The Fury of Anais
Disclaimer: The events depicted in this scenario are fictitious. Any similarity to any corporation or person, living or dead, is merely coincidental.
Buddy Welch, an analyst with the National Hurricane Center at Florida International University in Miami, is finishing his second cup of coffee on the morning of August 22, 2017 as he monitors a tropical wave formation off of the western coast of Africa.
Buddy looks over to his colleague Jonathan Schell.
“Hey Jon, will you come look at this a second?”
“Sure, what is it?” Schell says before walking over to Buddy’s desk and looking over his shoulder.
“Look at that,” Welch says, pointing to the satellite images on his monitor.
“That’s a very strong wave,” Schell says, watching the evidence of the strong tropical wave moving off of the coast of Africa.
“Could be the strongest thing we’ve seen all summer,” echoes Buddy.
“By far,” the two scientists say at the same time.
“We’ve got very warm water in the Atlantic right now,” Jonathan adds.
He and Buddy continue to monitor the tropical wave for signs of strengthening and possible convection. Forecast models indicate that conditions are ripe for the wave to organize quickly into a tropical storm and thereafter, a hurricane.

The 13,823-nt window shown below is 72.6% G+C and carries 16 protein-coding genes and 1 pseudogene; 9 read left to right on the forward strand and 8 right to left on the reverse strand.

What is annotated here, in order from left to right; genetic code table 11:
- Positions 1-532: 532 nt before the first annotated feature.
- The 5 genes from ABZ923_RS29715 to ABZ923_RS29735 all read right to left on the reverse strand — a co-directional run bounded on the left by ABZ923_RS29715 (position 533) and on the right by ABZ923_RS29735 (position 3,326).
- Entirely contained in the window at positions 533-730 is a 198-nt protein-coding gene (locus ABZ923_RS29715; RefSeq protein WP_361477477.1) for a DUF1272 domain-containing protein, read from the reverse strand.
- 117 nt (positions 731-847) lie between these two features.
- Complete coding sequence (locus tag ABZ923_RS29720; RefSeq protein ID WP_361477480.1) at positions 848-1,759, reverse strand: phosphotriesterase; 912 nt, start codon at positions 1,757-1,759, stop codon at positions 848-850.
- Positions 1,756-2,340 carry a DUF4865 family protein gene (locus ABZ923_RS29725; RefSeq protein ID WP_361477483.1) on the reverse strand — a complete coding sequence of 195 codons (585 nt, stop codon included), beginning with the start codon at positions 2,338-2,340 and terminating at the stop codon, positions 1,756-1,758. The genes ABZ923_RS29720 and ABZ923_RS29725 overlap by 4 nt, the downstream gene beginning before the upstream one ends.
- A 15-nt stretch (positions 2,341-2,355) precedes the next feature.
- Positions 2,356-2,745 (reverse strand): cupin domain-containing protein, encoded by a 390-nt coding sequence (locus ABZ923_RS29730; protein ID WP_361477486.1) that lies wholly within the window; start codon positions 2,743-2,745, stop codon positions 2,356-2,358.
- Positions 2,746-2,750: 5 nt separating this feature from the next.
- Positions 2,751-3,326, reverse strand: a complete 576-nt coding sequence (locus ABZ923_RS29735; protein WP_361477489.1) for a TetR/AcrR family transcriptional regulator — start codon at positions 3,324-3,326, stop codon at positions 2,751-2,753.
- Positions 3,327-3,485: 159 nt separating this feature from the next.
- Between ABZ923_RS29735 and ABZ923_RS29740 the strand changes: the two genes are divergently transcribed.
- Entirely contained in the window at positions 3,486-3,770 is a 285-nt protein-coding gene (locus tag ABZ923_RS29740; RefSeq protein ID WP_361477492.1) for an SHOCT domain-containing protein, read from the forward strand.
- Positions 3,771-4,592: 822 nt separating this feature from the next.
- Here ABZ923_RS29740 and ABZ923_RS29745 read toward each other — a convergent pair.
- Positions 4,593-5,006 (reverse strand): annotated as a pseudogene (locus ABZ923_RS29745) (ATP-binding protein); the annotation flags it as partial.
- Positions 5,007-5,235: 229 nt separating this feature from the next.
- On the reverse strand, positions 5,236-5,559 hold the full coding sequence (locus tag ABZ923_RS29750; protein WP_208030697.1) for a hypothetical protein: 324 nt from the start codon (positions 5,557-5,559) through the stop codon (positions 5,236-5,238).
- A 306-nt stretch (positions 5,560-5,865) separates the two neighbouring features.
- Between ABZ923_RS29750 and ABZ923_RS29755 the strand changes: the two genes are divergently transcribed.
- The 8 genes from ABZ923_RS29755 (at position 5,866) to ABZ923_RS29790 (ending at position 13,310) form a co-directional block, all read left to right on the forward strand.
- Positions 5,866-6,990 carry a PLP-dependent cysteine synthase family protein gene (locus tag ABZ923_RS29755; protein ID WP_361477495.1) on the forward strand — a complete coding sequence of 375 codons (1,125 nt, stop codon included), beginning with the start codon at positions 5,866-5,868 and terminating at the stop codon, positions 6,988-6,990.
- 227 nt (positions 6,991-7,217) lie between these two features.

The tropical wave does become a tropical storm, dubbed “Anais,” and bolstered by unusually warm ocean water, it intensifies as it moves across the tropical Atlantic toward the Caribbean and the United States.
On August 26, Anais is upgraded to a hurricane in the tropical Atlantic, east of the Eastern Caribbean.
As the hurricane moves through the Caribbean, past Hispaniola, the National Hurricane Center notifies residents and emergency managers up and down the Eastern Seaboard that Anais poses a very real and severe threat.
Several days later, on the 1st, Anais buffets the Bahamas with high winds. It spares the Bahamas a direct hit and instead veers north- northwest and, now classified as a Cat 4, with maximum sustained winds of 150 mph, takes dead aim at the coast of North Carolina.
Ray Bonner, risk manager for the City of Norfolk, Va. is one of those who takes heed.
Bonner immediately convenes Norfolk’s crisis management team, which is more sophisticated than many because it has a “business resilience” subcommittee that is dedicated to coordinating with municipal officials in the event of a natural catastrophe. The committee’s mandate is to help businesses open as soon as possible in the aftermath of a major storm.